It is well known that alcohol problems are more common in the UK military than in the rest of the population. Levels of alcohol consumption and binge drinking (drinking lots of alcohol in a short space of time) are almost twice as high. But levels of drinking do not seem to decrease when someone leaves the UK Armed Forces. Previously, a number of research studies suggest that personnel in the UK Armed Forces drink more than the general population.
Research has shown that electronic interventions (such as computer or mobile phone applications), which aim to help someone lower the amount they drink, can be helpful. These treatments which have been developed for the general population may also be suitable for people from the military, but it is likely that some changes will need to be made.
The aim of this research is to develop an electronic intervention, which can be delivered through a mobile phone app, to help people leaving the UK Armed Forces to lower their alcohol consumption and to drink less in a single session. The study objectives are: 1) to look at the reasons why people who are currently in, or leaving, the UK Armed Forces drink heavily; 2) to use this information to design a mobile phone application that is relevant and meaningful to the ex-serving military population, and so should help them to reduce their drinking, and 3) to test if this intervention is acceptable to a small number of ex-serving personnel and to find out how they think that it could be improved. Once these questions have been answered then it should be possible to test the intervention with a larger number of people.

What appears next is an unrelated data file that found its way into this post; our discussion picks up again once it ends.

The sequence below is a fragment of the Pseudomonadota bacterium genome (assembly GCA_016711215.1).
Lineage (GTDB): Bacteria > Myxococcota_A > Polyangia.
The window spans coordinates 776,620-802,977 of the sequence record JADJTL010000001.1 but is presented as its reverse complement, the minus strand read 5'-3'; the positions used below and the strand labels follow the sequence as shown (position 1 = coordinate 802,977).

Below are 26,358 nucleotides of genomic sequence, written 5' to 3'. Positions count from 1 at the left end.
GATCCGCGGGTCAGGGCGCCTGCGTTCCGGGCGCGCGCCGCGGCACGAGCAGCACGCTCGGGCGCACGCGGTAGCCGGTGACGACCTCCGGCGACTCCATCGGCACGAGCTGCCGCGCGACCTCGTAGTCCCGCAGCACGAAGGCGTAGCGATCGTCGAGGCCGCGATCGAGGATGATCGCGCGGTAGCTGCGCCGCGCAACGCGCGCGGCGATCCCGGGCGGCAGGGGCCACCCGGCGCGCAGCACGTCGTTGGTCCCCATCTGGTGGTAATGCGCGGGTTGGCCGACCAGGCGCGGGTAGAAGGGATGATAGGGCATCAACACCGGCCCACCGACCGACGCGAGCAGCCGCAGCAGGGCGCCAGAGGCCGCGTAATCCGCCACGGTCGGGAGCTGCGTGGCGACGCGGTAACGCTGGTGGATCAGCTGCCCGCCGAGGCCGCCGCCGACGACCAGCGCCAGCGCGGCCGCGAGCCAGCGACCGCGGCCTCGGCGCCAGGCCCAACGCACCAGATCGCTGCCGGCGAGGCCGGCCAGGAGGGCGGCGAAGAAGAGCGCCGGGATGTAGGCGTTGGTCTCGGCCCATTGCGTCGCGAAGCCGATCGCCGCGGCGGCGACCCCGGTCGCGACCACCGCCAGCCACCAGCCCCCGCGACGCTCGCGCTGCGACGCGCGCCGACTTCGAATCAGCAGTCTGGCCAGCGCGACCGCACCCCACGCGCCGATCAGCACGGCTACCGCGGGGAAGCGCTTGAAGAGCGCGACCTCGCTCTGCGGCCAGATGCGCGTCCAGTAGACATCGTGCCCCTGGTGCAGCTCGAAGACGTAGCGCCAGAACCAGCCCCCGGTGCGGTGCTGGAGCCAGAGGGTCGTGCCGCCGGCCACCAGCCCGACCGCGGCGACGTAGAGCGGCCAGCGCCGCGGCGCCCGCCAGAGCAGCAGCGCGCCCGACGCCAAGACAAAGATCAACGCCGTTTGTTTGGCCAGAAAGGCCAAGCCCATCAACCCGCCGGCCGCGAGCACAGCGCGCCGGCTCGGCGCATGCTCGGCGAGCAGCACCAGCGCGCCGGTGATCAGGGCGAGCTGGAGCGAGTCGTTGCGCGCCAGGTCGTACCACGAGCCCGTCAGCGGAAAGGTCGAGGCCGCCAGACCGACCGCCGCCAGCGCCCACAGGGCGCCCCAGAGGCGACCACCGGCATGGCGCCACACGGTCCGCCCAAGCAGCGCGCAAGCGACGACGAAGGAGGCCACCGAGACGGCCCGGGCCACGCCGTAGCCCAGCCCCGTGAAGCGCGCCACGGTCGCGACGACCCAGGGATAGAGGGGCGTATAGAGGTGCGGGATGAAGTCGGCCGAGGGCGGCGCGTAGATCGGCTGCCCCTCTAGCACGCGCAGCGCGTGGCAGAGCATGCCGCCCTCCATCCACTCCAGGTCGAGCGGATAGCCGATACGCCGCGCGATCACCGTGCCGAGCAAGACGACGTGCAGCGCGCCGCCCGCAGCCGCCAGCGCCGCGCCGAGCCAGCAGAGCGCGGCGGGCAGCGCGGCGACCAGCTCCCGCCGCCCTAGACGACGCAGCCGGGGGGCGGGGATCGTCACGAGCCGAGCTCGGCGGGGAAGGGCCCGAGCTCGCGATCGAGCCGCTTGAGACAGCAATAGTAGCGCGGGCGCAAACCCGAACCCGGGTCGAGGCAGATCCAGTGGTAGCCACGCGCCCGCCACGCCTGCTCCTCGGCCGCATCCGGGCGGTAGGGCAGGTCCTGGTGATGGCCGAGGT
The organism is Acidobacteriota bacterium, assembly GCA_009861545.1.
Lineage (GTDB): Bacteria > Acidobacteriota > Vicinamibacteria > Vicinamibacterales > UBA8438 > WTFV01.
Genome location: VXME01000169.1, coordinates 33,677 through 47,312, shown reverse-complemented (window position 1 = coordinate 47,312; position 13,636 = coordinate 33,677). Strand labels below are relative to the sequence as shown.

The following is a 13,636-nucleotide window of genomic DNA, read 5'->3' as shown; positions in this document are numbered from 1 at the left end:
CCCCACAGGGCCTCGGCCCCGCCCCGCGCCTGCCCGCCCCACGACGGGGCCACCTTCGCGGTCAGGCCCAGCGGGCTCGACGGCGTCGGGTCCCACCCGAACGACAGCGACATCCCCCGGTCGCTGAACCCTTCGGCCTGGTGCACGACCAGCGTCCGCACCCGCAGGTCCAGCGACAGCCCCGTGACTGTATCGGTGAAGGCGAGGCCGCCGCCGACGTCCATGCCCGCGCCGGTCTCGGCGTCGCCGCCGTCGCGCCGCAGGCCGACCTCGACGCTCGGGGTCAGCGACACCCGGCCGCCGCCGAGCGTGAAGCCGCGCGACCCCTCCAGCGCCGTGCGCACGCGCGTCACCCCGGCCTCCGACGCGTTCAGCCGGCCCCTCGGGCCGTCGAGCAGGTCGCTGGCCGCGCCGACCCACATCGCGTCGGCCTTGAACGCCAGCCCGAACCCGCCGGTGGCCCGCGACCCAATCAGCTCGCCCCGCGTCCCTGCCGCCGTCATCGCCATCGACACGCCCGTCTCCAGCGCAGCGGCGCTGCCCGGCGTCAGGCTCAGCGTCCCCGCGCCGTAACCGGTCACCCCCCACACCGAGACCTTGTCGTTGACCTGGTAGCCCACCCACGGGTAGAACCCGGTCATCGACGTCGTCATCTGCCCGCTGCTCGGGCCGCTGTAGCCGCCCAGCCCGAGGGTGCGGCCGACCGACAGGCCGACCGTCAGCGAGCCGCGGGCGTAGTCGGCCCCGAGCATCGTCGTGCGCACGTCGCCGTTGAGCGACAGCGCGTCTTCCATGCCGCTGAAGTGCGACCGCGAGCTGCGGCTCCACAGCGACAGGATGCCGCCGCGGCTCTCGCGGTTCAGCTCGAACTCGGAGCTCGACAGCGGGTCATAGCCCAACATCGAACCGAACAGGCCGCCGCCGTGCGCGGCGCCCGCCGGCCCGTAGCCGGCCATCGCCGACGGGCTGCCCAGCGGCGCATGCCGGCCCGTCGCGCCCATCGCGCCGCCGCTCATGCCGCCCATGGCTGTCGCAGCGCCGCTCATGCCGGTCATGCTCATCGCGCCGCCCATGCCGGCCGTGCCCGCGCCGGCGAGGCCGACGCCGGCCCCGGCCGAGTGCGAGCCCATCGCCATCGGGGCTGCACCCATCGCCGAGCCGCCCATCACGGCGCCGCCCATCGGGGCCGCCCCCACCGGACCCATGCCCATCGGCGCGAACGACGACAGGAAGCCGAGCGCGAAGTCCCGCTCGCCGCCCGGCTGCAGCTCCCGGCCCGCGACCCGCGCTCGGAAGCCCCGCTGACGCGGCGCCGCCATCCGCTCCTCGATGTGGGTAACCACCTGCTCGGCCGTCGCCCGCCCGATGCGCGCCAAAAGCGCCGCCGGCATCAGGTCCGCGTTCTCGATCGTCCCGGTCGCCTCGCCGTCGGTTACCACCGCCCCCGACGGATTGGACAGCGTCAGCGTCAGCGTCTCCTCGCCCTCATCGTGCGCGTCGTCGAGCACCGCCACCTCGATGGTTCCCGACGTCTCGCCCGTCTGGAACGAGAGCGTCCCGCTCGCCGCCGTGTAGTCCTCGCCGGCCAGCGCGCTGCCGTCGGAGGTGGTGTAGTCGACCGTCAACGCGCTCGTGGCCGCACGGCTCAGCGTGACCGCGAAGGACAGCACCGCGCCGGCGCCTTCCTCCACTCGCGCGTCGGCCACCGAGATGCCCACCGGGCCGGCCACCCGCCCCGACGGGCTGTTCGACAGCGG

The benefits of this research are that it can help us understand why people in the UK Armed Forces drink heavily and why they don't lower their drinking when they leave. This information will be relevant to a number of organisations, such as health services and veterans' charities. It will also help us to develop a treatment that is more likely to be successful, because it will be more relevant to these individuals. There are lots of possible benefits to reducing the amount ex-service people drink; it can help to lower the risk of many conditions such as liver disease and cancer, it can improve how productive people are in their daily lives and can lower the number of times people visit their doctor with alcohol related injuries and illness. As well as benefitting the individuals, these changes could also save money for employers and public services.
The study team conducting this research has a wealth of experience in Psychology, Addictions, Epidemiology, and Informatics.
Lecturer in Epidemiology - University of Liverpool
Professor of Psychology - University of Liverpool
Professor of Addiction Psychiatry - King's College London
Professor of Public Health Medicine - King's College London
Professor of Epidemiology - King's College London
Lecturer in Telecommunications - King's College London
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